They are in vastly different lines of work, but both Dr. James Andrews and Red Sox general manager Ben Cherington were recently involved in some major reconstruction that involved Carl Crawford. Dr. Andrews performed Tommy John surgery on the outfielder's left elbow. Cherington orchestrated a nine-player deal that carved Crawford, Josh Beckett, Adrian Gonzalez and Nick Punto (along with over $250 million in salary obligation) from the Red Sox roster.
The results of Cherington's work are already on display. If sports radio and blog comments are any indication, there has already been a significant healing of psychological wounds among the fan base.
Recovery from Tommy John surgery is a lengthy process. Twelve to 18 months is the usual timeframe when you're talking about pitchers - perhaps closer to a year for a position player like Crawford. So he and his new employer, the Los Angeles Dodgers, will have to wait a good deal longer before passing judgment on the good doctor's handiwork. When it comes to elbow reconstruction, Dr. Andrews has a reputation of being not just good, but one of the best.
"For a throwing athlete this is as significant as it can get, surgically speaking," according to
Dr. Joe DeAngelis, a surgeon in the
Sports Medicine Division of the
Department of Orthopaedics at
Beth Israel Deaconess Medical Center. "Yes, James Andrews performs this procedure routinely, but there is nothing routine about it. Few things are as invasive or delicate as reconstruction of the ulnar collateral ligament."
Thirty-eight years ago, desperate pitcher Tommy John approached Dr. Frank Jobe, looking for a way to repair his torn UCL and resurrect his career. How desperate? When Dr. Jobe presented the idea of an untried surgery that involved harvesting a non-essential tendon from John's wrist, threading it through a few holes that had been drilled in his humerus and ulna (two of the three bones that meet at your elbow), and suturing it together, the pitcher essentially said, "What have I got to lose?"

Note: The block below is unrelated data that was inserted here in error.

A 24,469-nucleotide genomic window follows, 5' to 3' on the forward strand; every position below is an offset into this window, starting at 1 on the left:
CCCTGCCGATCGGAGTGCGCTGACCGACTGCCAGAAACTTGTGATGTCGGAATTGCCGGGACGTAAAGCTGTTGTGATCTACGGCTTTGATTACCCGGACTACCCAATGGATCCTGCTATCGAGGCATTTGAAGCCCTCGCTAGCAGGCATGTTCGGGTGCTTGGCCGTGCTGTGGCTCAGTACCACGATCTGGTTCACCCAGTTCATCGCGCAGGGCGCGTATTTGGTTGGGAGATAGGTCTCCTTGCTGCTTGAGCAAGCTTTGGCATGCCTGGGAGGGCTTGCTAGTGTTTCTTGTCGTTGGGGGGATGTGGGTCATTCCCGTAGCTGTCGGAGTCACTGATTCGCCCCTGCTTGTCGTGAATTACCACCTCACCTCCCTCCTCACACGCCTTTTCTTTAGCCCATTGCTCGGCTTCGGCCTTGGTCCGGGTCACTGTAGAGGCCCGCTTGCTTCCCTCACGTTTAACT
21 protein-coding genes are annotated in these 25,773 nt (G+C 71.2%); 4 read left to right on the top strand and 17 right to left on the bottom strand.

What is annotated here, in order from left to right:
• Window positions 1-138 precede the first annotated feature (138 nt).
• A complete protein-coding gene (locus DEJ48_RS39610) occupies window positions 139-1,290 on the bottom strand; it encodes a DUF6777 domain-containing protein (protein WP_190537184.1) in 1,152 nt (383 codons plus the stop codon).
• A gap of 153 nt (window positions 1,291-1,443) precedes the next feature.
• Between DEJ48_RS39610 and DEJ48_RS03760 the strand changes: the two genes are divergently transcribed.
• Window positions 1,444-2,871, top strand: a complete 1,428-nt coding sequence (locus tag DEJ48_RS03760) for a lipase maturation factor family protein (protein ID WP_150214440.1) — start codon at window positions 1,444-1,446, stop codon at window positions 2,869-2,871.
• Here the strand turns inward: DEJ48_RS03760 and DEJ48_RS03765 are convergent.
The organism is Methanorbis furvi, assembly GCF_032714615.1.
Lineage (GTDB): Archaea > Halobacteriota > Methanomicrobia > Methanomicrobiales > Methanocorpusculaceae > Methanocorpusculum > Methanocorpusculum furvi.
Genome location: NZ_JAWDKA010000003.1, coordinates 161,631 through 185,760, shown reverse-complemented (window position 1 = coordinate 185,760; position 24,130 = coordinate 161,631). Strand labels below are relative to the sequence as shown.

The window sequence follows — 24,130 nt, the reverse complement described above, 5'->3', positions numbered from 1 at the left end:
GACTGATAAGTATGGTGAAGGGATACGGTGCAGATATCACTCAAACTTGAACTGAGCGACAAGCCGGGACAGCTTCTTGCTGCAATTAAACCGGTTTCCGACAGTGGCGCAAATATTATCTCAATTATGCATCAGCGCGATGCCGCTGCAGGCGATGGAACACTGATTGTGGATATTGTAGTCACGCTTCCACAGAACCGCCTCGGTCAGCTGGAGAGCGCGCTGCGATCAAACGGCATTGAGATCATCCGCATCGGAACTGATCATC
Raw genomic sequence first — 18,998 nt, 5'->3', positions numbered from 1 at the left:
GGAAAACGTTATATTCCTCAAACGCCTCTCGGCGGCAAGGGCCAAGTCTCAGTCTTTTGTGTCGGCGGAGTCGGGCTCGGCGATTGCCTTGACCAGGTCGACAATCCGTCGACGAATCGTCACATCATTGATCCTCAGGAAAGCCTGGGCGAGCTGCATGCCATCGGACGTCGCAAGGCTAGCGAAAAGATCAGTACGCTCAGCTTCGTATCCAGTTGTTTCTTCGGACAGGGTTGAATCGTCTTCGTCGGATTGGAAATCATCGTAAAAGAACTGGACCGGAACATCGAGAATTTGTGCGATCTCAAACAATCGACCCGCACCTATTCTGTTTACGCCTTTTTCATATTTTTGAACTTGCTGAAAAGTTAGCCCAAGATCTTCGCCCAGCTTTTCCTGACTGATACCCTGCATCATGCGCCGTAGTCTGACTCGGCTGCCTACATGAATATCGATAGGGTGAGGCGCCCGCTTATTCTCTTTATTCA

Well, he never did win a Cy Young award, though he finished second in the voting twice. He won 164 games and pitched for 14 seasons
after the surgery
. I guess you could say that surgery was a success. That one and the many thousands like it that have been performed since. His bust may not be in Cooperstown but Tommy John is immortalized in the annals of orthopedic surgery.
"When Dr. Jobe conjured up the idea, nobody knew if it would work," Dr. DeAngelis says. "Now it's a tried and true procedure. But frankly, the surgery is just the beginning. In my opinion, the success or failure depends on the rehab."
As Dr. DeAngelis pointed out, a UCL tear is almost always the result of the wear and tear of a repetitive throwing motion. Specifically, a throwing motion that lacks good mechanics. If you don't fix the mechanics, you haven't really fixed the problem.
"Think about it. Players have reached the major league level by doing things a certain way. Now they have to change," Dr DeAngelis explains. "These guys have to break their bad habits or risk re-injury. They have to learn how to throw all over again in a way that is going to reduce the strain on their elbow. It's not always easy."
But there is plenty of incentive for a professional athlete. Anything (within the rules) that can preserve or extend the relatively brief window of opportunity to capitalize on their talent is worth exploring. Not that Crawford has to worry about that. He's got five years left on a deal that will pay him more than $20 million a season. He hopes he has a chance to earn it.
I wish him well … and so do the Dodgers.